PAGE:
Tom Flores a winner and trailblazer worthy of Hall of Fame

Tom Flores is carried off the field following the Raiders' win over the Redskins in Super Bowl XVIII. AP Photo

ALAMEDA, Calif. -- Tom Flores laughed an uneasy laugh after he was named a first-time finalist for the Pro Football Hall of Fame a few weeks ago.

Sure, he was ecstatic and honored to be so close to that elusive gold jacket and bronze bust reserved for the game's immortals. But the former Raiders coach was also cautious.

"I'm in the room," Flores said with joy from his Palm Desert home, before his tone turned serious. "We'll see what they think of me in the room."

Yes, it's called getting "in the room," a sequestered place in the host Super Bowl city (Atlanta this year) where the 48-person Hall selection committee meets for as long as nine-plus hours on the day before the Super Bowl to discuss the merits of the finalists and elects a class. The body has already whittled the list from 103 modern era nominees to 25 semifinalist candidates to the 15 modern era finalists by mail vote.

Only five of the 15 finalists can be selected. It takes an 80 percent "yes" vote to get down to 10, and then a simple "yes-or-no" vote reduces it to the class of five. Flores is one of two finalist coaches, along with the late Don Coryell, and it is hard to see the board electing them both.

Still ...

What about this for a five-man class of modern era figures -- Flores and Coryell with first-year candidates in tight end Tony Gonzalez, safety Ed Reed and cornerback Champ Bailey to go with senior committee finalist Johnny Robinson and contributor finalists Pat Bowlen and Gil Brandt?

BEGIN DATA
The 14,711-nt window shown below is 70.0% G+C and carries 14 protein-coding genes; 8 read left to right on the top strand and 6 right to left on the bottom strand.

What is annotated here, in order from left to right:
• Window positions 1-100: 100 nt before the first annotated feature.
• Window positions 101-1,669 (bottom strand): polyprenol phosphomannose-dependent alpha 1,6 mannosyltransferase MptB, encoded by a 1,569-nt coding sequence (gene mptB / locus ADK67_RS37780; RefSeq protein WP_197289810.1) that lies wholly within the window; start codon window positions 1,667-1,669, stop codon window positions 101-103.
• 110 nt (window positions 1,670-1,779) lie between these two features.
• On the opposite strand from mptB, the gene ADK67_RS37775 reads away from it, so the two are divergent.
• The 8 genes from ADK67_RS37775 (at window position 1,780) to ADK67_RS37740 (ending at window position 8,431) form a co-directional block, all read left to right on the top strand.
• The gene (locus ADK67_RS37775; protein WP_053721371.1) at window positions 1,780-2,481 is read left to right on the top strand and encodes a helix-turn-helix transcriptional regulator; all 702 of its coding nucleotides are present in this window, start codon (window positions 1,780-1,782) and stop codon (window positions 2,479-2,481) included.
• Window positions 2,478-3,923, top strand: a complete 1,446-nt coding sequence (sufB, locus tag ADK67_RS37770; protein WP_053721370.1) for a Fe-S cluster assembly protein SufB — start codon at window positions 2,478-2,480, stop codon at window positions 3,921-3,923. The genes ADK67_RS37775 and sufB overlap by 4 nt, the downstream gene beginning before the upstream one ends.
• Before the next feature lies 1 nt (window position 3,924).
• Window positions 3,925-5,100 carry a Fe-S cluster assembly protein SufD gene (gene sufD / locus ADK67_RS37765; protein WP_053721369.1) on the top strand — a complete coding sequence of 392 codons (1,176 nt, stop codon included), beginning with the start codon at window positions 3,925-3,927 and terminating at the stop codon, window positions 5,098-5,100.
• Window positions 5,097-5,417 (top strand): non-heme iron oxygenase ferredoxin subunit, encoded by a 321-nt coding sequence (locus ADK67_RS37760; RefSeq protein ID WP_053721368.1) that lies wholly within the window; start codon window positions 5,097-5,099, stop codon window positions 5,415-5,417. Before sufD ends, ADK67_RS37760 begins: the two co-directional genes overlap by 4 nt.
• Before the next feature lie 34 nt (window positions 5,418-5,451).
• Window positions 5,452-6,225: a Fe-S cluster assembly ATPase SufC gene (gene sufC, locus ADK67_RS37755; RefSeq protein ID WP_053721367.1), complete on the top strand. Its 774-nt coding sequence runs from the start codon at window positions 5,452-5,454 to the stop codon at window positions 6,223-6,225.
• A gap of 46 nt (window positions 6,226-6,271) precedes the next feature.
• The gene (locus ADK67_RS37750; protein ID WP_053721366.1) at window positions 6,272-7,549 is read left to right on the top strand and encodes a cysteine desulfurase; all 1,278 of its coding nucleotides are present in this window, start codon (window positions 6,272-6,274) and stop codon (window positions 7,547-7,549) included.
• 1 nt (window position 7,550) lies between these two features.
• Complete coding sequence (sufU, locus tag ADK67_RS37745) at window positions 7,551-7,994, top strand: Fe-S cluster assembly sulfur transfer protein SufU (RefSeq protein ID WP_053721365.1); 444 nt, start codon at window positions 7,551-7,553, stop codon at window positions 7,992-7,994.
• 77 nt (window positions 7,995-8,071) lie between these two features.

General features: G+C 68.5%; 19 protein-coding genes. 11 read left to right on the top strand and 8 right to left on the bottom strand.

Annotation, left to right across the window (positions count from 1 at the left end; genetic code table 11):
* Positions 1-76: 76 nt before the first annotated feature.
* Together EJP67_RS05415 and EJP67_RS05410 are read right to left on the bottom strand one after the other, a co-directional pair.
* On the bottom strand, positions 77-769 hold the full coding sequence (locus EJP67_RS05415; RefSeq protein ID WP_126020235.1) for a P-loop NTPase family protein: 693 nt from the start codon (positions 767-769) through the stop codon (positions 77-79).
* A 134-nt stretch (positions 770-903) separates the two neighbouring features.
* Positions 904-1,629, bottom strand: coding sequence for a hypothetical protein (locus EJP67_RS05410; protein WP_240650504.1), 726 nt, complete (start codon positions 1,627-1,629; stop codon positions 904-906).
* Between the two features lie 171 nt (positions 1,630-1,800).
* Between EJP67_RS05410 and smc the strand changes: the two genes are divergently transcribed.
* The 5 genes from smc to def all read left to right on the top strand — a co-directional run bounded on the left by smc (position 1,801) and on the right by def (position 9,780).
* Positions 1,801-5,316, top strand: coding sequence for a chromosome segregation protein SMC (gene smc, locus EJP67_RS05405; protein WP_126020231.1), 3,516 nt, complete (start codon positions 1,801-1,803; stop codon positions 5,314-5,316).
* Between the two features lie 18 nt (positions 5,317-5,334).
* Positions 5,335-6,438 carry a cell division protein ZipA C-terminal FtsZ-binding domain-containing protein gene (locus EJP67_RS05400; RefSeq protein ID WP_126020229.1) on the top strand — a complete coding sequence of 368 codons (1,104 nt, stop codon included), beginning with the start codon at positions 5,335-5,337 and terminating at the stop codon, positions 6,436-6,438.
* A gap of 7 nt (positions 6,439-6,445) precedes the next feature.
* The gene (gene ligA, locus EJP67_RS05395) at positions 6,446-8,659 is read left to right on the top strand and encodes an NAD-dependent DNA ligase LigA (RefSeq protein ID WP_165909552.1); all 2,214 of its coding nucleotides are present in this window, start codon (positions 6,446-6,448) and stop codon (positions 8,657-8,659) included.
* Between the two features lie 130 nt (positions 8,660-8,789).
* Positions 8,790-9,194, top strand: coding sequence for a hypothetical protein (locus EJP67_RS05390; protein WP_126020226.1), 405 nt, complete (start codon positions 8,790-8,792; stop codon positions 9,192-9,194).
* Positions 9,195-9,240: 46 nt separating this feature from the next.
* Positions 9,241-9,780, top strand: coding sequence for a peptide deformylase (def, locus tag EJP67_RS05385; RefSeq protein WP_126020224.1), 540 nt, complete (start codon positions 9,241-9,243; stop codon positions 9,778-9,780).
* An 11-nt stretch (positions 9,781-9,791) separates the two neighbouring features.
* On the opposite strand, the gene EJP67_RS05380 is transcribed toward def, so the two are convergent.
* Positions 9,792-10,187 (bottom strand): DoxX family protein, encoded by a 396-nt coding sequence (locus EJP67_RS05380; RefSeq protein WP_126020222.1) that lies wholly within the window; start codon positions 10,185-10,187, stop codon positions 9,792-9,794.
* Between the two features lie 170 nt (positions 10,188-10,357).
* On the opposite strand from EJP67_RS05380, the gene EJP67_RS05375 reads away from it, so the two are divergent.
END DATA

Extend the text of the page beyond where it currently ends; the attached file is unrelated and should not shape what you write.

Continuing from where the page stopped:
Who would argue with that? Who could? Because surely the likes of receiver Isaac Bruce, offensive tackle Tony Boselli and guard Alan Faneca will have their day in Canton soon. And Flores has been waiting, and waiting some more.

The committee is supposed to solely consider Flores' coaching achievements, but he was, after all, the first minority coach to win a Super Bowl, and he did it twice with the Raiders in Super Bowls XV and XVIII. His 8-3 record in the postseason is a better winning percentage than his 83-53 regular-season mark with the Raiders over nine seasons. Flores has four Super Bowl rings overall, his first as a backup quarterback for the Kansas City Chiefs in Super Bowl IV and his second as John Madden's receivers coach for the Raiders at Super Bowl XI. Flores also called down from the booth for the famed "Ghost to the Post" play on Christmas Eve of 1977 during a playoff win at the Baltimore Colts.

Flores' record against coaches already enshrined is actually better than his overall winning percentage: .594 to .539.

He was 6-1 against Don Shula, the game's winningest coach; 3-1 vs. Chuck Noll, who won four Super Bowls; 2-1 against both Bill Walsh and Bill Parcells; 1-0 against Bud Grant (and, actually, two of Flores' rings have come with Grant's Minnesota Vikings on the other sideline); and 1-1 vs. Tom Landry. And while Flores was a pedestrian 3-5 against Marv Levy, consider Flores' four titles to Levy's four Super Bowl losses, and Flores was just 1-3 against Joe Gibbs, but that one win was huge, the 38-9 blowout of Gibbs' defending Washington champs in the Super Bowl on Jan. 22, 1984. It's still the last Raiders title and the only time a Los Angeles team has claimed a Lombardi Trophy (are you paying attention, Rams fans?).